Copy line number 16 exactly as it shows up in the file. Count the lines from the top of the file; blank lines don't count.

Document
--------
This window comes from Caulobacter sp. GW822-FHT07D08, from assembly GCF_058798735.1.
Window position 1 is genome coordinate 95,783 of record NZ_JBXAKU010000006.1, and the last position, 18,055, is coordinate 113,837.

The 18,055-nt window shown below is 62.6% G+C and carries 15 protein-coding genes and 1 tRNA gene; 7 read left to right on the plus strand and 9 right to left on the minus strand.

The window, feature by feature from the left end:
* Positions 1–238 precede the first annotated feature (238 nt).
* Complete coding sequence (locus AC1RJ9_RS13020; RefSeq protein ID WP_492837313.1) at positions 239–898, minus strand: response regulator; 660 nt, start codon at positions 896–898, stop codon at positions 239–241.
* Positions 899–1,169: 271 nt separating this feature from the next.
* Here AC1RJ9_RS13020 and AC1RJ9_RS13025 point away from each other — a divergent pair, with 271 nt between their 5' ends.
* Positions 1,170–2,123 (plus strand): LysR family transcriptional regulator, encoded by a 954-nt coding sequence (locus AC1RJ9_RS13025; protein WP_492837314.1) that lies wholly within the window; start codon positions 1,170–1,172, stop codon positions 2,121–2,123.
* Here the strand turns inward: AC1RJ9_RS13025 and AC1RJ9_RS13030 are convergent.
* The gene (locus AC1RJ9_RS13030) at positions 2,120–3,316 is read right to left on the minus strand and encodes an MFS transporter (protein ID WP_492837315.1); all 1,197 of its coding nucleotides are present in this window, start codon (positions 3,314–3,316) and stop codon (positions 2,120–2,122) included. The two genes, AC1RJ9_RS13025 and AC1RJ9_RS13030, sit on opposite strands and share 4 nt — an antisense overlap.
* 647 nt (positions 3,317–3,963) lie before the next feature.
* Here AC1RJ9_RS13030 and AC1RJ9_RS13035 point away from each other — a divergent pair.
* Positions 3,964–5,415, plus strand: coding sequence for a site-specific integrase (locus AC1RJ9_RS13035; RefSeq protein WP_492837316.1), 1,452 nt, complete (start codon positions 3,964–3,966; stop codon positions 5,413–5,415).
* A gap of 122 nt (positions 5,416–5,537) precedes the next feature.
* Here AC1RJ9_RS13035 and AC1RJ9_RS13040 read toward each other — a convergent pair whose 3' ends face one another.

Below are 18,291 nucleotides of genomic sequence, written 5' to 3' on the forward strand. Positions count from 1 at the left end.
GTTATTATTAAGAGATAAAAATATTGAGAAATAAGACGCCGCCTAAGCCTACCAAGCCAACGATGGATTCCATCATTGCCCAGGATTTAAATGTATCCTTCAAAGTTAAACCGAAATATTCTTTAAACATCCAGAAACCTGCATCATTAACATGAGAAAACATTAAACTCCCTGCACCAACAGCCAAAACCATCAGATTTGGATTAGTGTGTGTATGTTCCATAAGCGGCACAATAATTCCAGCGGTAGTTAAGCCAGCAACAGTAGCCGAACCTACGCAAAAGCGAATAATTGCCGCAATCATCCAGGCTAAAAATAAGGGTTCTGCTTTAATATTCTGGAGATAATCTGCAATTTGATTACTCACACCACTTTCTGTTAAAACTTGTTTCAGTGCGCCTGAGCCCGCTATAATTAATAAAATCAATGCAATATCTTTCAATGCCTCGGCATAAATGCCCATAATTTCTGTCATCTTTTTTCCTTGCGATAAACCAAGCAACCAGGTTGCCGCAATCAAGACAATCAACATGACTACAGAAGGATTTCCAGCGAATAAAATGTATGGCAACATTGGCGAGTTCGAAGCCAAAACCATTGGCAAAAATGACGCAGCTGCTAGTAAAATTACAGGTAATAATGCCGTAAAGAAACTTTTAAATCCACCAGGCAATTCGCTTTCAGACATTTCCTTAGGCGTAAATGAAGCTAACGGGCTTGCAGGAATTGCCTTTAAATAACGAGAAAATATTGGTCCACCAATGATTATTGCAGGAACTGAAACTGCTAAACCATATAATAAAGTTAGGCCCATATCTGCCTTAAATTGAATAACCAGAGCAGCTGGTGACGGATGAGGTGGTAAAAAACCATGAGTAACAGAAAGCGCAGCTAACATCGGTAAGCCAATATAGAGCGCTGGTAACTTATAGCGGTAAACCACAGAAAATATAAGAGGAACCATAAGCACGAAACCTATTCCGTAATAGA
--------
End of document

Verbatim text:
* Here AC1RJ9_RS13035 and AC1RJ9_RS13040 read toward each other — a convergent pair whose 3' ends face one another.